Unless you’re planning on hosting a yard sale the moment you’re done decluttering, don’t make your sell pile too big. It’s tempting to hold onto your nicer items and dream about the money you could make off of them, but more often than not your “decluttered items” will end up sitting in your spare bedroom or under your bed for 6+ months while buyers wait to see if you lower the price. Pick a few pieces, give them a time limit between 2 weeks and one month, then donate or pass along to a friend once that time is up.
- Address your budget
What good is all this decluttering going to do if you’re still spending mindlessly? Take inventory on what you bring into your home every month. Is all of it necessary? What could you cut back on not only to save money but to free up space? Create a specific shopping budget, or set limits, such as you can only buy one new clothing item a month, or you have to place the desired item on a wish list and wait two months before purchasing. Consider those things that aren’t necessarily physical — do you really need a subscription to three different streaming services along with all the DVD’s on your bookshelf? Take control and stop the constant flow of unnecessary clutter into your home and give purpose to your possessions.
How to Declutter Mentally
- Brain dump
Grab a piece of paper (or notebook, if you’re feeling that inspired) and start writing down everything on your mind. Ask yourself questions such as why you feel stressed and discontented. Why you want to declutter. Why you think simple living might help you. Write down what you believe simple living is and refer back to the lists you made in previous posts detailing what you envision as your ideal life. Get everything out in the open between you and that piece of paper and pen. This is your way to determine what mindsets are cluttering your thought life and holding you back.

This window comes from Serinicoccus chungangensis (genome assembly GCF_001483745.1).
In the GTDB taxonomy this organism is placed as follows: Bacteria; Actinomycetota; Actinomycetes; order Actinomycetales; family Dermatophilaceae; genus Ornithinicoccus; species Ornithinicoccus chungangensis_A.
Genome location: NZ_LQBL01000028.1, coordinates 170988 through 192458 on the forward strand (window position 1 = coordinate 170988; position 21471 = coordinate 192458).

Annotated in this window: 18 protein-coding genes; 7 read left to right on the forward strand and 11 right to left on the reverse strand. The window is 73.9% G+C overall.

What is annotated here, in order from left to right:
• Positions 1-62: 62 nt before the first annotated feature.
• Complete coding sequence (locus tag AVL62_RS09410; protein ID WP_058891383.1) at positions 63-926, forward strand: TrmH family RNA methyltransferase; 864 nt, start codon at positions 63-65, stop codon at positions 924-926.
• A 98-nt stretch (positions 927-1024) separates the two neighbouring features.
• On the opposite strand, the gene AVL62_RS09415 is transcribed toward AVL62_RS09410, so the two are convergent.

- Defeat negative self-talk
Negative self-talk is something I’ve struggled with for years. I’m no expert in overcoming it, but over the past year, with the help of therapy, I’ve learned ways to cope and shut out the harmful, negative self-talk. And through this healing I realized just how negative self-talk left my mind in a constant state of overwhelm. Replace thoughts of “can’t” and “not good enough” or “never going to happen” with positive affirmations. Shutting down negative voices the moment you recognize them popping up with encouragement such as, “This is one day,” “I am capable,” and “This problem is one speck, but the future is wide open,” can help you take a deep breath and realized you can get yourself to a better place.
- Identify + Accept Positives
As you learn to quell the negative in your life, positives will blossom and become easier to recognize. Stop pushing aside the positivity that pops up in your life. Start identifying what you can do and what positive ideas or goals come up throughout the day. This is a free mental boost you can give to yourself every single day. The more you recognize and accept the positive in your life, the clearer defined your goals and vision becomes.
- Perform a monthly priority + vision check in
You have a list of your top priorities in life and a vision for the lifestyle you want to embody, whether you created them using my guide in the previous posts or listed them during the brain dump process. Keep these written out ideas somewhere safe or create a secret Pinterest vision board and refer back to these at least once a month so you can keep on track and remind yourself why you started.
Decluttering is one of my favorite steps of creating a simpler lifestyle because it’s an actionable step. You can jump on each of these stages right now and immediately see results and benefits. Savor this phase and process and let me know in the comments where your journey takes you!